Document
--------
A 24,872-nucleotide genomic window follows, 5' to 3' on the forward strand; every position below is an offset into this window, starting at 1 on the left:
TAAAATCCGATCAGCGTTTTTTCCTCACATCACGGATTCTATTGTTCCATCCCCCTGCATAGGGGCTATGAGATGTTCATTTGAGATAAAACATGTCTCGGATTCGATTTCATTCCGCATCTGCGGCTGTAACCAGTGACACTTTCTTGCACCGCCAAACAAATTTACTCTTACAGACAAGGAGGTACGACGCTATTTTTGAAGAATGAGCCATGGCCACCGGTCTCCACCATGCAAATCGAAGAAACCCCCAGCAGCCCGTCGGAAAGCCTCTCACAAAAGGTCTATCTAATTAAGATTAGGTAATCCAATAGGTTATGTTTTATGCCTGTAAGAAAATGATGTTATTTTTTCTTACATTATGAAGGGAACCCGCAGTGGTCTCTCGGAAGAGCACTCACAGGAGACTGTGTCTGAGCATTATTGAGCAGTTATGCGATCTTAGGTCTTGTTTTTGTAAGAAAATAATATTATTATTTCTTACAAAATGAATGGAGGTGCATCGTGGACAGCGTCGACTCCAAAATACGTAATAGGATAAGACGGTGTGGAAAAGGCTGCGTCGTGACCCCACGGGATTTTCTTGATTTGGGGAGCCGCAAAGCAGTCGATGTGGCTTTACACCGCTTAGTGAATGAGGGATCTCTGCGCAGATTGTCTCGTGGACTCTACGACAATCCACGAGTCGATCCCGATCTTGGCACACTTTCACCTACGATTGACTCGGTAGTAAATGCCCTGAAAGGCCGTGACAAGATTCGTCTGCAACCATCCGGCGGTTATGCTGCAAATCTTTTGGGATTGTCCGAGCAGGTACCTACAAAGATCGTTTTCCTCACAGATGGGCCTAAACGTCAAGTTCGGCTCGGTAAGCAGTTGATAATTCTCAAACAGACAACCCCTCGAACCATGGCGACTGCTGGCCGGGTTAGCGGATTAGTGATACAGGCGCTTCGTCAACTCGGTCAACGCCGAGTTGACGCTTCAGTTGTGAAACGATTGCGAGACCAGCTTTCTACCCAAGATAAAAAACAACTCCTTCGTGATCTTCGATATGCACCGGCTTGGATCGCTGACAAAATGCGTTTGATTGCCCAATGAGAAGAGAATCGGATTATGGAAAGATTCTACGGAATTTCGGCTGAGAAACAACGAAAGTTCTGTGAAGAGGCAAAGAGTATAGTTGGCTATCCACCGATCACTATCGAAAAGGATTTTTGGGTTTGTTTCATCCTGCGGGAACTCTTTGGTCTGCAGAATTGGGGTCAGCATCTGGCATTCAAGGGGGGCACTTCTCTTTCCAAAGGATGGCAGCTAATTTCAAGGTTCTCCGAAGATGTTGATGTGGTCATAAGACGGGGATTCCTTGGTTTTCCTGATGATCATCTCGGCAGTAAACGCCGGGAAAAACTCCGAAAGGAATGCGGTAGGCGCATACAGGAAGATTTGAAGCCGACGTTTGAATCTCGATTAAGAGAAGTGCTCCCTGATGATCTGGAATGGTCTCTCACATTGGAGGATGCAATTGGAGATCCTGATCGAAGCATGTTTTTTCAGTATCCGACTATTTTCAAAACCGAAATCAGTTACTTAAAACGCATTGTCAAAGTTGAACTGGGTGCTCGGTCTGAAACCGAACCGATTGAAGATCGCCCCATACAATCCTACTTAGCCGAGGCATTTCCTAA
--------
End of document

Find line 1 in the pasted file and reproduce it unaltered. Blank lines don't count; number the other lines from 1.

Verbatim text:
A 24,872-nucleotide genomic window follows, 5' to 3' on the forward strand; every position below is an offset into this window, starting at 1 on the left: